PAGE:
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Property Law – Upper Tribunal update
We always keep an eye on case decisions from the Upper Tribunal. It’s one of the tools that we use to ensure that we are always providing the very best and up to date advice.
Property Law – Upper Tribunal update

We always keep an eye on case decisions from the Upper Tribunal. It’s one of the tools that we use to ensure that we are always providing the very best and up to date advice.

We also thought that it would be worthwhile to share bitesize updates about the outcomes of the cases that we find relevant and interesting.

So, welcome to the first of Peter Cornell’s regular FTT/Upper Tribunal updates;

Breach of Covenant – Make the effort and ask the question.

A case from the Upper Tribunal has cleared up any issue with regard to the need to request consent from a landlord for alterations to be undertaken.

The case is Mr Farhad Raja and Jane Doe and Mr David Aviram [2016] UKUT 0102 (LC).

The leaseholder (Mr Aviram) is subject to a lease with the following clause:

“The tenant will not at any time during the said term cut maim alter or injure any of the principle timbers, roofs or walls of the Flat… or make any structural alterations or additions whatsoever in or to the Demised Premises externally or internally…. Or make any alteration in the … architectural appearance or exterior decorations or the demised premise without the consent in writing of the Lessor first obtained”

This is a very common clause in leases and requires leaseholders to obtain the landlords consent to make alterations.

In this case there was a wealth of history between the parties and various claims were made by the landlord against the leaseholder.

The facts raised in this appeal, are that the leaseholder had a new boiler installed which caused new holes to be cut into the structure. There was no permission to alter sought from the landlord on the basis that the leaseholder:

1. Was informed by the contractors that the work was like for like therefore he assumed that any alternations were very limited and he had no choice.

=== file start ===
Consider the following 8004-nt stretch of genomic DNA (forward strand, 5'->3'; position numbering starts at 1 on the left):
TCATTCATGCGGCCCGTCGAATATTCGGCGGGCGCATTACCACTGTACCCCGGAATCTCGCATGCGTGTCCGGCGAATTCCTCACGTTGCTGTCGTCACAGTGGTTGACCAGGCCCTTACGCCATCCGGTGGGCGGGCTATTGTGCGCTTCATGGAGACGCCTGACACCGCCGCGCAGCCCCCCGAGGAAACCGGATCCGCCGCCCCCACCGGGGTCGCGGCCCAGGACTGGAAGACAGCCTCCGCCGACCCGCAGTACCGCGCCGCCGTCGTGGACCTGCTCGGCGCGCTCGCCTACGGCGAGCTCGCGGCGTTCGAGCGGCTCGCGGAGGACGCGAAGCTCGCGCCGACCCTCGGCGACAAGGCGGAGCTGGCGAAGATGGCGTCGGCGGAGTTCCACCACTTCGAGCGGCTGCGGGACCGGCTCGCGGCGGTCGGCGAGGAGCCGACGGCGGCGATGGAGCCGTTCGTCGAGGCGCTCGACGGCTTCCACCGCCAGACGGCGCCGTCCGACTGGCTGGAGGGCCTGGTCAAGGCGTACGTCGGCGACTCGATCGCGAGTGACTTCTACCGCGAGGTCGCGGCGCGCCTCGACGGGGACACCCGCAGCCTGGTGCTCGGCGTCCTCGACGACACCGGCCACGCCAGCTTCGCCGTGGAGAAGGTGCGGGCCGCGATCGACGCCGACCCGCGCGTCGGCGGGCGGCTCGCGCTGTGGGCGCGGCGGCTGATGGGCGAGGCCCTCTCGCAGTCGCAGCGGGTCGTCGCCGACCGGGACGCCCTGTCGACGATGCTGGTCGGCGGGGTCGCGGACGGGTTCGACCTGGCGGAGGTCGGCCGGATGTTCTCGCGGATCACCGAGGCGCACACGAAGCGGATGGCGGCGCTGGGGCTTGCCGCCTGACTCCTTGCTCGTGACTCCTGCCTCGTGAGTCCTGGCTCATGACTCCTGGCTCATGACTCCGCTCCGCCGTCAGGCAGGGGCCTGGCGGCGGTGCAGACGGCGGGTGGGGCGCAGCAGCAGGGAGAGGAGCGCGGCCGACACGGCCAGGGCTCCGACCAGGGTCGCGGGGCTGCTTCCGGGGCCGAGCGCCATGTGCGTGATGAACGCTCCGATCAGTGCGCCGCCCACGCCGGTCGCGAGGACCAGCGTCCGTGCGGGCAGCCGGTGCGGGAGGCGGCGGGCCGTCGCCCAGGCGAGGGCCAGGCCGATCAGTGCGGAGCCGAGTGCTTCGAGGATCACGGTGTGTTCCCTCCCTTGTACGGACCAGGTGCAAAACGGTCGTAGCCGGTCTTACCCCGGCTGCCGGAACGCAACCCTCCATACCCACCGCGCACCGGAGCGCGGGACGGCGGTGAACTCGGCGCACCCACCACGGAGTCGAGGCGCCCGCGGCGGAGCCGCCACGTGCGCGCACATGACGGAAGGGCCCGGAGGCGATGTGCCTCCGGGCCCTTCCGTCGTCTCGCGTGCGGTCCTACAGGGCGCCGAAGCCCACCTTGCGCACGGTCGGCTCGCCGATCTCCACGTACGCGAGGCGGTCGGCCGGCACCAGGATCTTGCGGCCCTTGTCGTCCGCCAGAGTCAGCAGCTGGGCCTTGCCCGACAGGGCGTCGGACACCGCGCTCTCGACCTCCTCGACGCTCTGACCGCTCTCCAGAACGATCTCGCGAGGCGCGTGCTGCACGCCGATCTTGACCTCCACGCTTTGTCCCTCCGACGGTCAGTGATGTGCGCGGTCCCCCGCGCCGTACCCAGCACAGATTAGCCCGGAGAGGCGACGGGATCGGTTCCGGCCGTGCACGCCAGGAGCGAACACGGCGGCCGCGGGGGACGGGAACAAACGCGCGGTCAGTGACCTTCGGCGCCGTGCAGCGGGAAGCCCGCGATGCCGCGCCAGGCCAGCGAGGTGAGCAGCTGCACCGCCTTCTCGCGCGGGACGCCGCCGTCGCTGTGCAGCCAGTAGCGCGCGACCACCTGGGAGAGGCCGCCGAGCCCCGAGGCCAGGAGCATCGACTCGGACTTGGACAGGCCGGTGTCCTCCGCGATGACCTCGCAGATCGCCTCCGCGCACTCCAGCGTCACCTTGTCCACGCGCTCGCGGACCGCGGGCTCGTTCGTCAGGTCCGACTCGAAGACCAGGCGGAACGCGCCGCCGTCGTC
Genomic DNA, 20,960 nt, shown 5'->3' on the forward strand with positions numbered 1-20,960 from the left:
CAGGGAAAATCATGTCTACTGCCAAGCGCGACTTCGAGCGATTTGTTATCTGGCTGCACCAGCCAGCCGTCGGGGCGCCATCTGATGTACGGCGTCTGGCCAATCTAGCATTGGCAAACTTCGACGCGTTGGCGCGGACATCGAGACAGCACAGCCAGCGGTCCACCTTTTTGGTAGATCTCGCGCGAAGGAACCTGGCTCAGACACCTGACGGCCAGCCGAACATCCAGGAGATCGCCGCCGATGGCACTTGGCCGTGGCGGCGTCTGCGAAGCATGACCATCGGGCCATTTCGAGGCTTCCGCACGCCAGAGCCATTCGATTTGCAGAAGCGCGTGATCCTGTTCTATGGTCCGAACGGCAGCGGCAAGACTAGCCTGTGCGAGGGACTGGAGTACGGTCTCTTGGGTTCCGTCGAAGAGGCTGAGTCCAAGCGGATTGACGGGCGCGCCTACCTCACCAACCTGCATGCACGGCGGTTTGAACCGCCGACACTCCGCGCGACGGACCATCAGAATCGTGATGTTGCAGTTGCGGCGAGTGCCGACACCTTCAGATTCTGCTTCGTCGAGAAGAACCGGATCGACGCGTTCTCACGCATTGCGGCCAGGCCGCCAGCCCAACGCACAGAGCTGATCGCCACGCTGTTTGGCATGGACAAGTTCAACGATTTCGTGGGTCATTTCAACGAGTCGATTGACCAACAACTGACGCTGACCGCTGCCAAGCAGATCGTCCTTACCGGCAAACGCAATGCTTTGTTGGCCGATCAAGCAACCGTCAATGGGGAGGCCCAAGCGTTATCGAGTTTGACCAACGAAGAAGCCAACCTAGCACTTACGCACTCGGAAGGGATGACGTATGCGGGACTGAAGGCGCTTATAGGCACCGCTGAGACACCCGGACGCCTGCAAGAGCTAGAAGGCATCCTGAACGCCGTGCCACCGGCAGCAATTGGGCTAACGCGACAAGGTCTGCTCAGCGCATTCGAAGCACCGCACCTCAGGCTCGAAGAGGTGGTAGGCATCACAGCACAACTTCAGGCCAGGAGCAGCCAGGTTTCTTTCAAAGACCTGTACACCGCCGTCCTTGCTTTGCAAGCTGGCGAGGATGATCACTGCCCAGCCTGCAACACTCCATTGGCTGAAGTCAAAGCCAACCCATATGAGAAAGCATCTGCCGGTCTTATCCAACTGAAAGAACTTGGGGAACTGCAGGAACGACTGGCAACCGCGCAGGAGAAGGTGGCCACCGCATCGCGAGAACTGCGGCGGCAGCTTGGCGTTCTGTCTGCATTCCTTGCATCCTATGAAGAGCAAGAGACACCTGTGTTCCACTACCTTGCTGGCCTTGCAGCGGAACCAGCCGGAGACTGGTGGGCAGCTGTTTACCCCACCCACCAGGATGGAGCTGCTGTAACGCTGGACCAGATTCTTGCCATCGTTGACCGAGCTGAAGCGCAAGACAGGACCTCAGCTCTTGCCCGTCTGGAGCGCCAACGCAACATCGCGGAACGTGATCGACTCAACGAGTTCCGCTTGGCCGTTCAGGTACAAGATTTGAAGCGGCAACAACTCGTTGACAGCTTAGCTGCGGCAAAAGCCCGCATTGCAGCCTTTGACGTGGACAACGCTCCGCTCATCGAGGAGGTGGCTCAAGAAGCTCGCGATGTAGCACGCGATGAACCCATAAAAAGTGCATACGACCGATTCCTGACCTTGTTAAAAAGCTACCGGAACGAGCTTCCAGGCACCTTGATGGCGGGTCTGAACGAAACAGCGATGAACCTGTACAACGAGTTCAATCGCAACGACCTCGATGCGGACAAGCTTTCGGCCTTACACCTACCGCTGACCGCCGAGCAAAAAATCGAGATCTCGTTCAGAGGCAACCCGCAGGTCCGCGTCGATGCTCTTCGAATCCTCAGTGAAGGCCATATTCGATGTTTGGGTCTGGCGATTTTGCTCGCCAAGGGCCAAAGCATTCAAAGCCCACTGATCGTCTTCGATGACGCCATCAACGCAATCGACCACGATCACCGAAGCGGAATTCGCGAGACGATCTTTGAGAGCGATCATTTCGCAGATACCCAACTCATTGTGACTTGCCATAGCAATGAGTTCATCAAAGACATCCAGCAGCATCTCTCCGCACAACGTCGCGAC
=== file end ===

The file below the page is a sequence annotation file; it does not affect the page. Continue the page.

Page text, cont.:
2. He could not locate the landlord – attempts had been made as a letter was sent to the named landlord, but it was requesting information about the address for service as he was hoping to sell his property.

The First-Tier Tribunal (FTT) found that there had been no breach as they accepted that the leaseholder had no knowledge of the alteration and also they considered the leaseholder’s efforts to locate the landlord reasonable.

Upon appeal the Upper Tribunal overturned the FTT decision and found that there had been a breach.

Their reasoning for doing so was that there had clearly been at least one new hole created by the leaseholder’s agent (which was accepted at the FTT proceedings) and the works were done without the consent of the landlord. The fact that the landlord would have consented to it is not relevant.

This case firstly highlights the idea that just because a leaseholder may not be aware that an alteration is made is irrelevant, it is clear in this instance that the leaseholder instructed his agent to install the boiler that resulted in holes being drilled, thereby altering the structure in breach of the clause.

Secondly it highlights the importance of leaseholders seeking consent from the landlord, the fact that they cannot locate the landlord does no give them the right to go on make the alterations without making reasonable attempts to request consent –in this case the leaseholder failed at any point to request consent, although it was accepted that some efforts were made to locate the landlord.

If you have any queries regarding any potential breach of covenant then please don’t hesitate to contact LMP Law for help.

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